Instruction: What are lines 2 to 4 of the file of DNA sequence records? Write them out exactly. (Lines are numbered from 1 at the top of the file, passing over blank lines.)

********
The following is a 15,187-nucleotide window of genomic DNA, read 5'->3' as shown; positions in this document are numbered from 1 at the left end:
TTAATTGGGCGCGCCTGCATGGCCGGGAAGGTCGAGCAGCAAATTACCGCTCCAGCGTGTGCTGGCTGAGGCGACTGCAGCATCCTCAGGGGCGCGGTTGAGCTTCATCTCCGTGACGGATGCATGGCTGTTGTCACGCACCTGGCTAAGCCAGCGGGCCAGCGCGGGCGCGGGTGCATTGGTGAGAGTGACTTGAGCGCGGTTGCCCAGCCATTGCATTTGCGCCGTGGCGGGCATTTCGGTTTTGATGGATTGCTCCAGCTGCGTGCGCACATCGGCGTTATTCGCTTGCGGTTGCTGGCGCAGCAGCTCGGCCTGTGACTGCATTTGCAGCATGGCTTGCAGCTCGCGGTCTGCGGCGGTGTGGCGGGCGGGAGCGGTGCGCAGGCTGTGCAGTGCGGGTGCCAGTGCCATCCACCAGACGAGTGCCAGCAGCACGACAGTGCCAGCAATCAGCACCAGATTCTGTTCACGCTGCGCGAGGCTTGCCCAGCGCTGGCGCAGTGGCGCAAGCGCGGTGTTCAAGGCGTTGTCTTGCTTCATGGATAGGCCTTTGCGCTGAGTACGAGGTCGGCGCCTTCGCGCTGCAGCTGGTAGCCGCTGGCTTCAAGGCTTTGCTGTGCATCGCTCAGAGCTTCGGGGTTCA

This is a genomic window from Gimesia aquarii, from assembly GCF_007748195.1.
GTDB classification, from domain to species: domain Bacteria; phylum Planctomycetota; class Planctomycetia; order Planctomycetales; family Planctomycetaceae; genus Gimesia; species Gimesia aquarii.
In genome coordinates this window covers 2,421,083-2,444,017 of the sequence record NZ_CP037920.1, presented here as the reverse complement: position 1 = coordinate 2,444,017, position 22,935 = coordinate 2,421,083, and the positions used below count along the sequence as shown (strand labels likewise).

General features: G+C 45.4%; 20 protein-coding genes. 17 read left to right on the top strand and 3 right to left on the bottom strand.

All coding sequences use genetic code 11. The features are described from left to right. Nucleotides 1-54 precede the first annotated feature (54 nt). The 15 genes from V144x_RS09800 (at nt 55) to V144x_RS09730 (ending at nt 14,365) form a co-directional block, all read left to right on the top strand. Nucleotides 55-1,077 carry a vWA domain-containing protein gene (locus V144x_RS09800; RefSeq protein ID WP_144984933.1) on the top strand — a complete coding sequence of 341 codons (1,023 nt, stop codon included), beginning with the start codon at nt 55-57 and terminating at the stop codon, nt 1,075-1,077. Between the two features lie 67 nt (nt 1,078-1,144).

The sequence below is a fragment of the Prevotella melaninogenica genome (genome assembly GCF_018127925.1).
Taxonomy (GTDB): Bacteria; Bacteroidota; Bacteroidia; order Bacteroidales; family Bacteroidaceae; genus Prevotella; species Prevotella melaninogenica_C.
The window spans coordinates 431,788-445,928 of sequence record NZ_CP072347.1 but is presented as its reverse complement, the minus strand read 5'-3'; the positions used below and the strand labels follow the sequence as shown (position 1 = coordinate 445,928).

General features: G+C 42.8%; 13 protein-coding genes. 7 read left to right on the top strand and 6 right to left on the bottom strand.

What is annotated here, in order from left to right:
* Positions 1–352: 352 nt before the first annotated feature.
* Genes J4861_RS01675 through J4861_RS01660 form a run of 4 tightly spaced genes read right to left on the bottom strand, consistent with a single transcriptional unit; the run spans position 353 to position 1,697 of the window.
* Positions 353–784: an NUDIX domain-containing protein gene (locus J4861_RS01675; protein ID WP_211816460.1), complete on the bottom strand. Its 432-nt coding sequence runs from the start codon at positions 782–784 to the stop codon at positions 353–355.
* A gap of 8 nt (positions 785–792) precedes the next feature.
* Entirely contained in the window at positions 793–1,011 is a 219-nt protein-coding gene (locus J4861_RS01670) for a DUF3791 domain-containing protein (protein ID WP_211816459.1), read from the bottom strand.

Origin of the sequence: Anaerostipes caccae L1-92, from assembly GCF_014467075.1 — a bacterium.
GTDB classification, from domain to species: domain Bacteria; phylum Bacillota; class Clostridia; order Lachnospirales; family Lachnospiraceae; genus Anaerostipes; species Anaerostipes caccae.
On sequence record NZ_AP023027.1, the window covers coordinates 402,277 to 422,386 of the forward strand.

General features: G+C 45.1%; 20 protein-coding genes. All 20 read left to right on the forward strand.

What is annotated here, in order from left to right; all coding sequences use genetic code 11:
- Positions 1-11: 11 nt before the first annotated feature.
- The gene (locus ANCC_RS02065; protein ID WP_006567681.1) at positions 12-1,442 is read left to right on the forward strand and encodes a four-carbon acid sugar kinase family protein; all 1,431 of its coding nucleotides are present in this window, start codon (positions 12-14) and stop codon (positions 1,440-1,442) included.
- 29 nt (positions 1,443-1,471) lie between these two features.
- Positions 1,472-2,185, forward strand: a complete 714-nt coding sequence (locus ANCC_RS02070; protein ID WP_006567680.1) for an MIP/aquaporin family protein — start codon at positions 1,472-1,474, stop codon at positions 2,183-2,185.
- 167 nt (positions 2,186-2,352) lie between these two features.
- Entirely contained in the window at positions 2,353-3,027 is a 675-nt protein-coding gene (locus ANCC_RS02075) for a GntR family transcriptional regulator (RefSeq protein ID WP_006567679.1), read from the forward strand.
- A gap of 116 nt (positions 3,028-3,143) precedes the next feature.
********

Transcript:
TTAATTGGGCGCGCCTGCATGGCCGGGAAGGTCGAGCAGCAAATTACCGCTCCAGCGTGTGCTGGCTGAGGCGACTGCAGCATCCTCAGGGGCGCGGTTGAGCTTCATCTCCGTGACGGATGCATGGCTGTTGTCACGCACCTGGCTAAGCCAGCGGGCCAGCGCGGGCGCGGGTGCATTGGTGAGAGTGACTTGAGCGCGGTTGCCCAGCCATTGCATTTGCGCCGTGGCGGGCATTTCGGTTTTGATGGATTGCTCCAGCTGCGTGCGCACATCGGCGTTATTCGCTTGCGGTTGCTGGCGCAGCAGCTCGGCCTGTGACTGCATTTGCAGCATGGCTTGCAGCTCGCGGTCTGCGGCGGTGTGGCGGGCGGGAGCGGTGCGCAGGCTGTGCAGTGCGGGTGCCAGTGCCATCCACCAGACGAGTGCCAGCAGCACGACAGTGCCAGCAATCAGCACCAGATTCTGTTCACGCTGCGCGAGGCTTGCCCAGCGCTGGCGCAGTGGCGCAAGCGCGGTGTTCAAGGCGTTGTCTTGCTTCATGGATAGGCCTTTGCGCTGAGTACGAGGTCGGCGCCTTCGCGCTGCAGCTGGTAGCCGCTGGCTTCAAGGCTTTGCTGTGCATCGCTCAGAGCTTCGGGGTTCA

This is a genomic window from Gimesia aquarii, from assembly GCF_007748195.1.
GTDB classification, from domain to species: domain Bacteria; phylum Planctomycetota; class Planctomycetia; order Planctomycetales; family Planctomycetaceae; genus Gimesia; species Gimesia aquarii.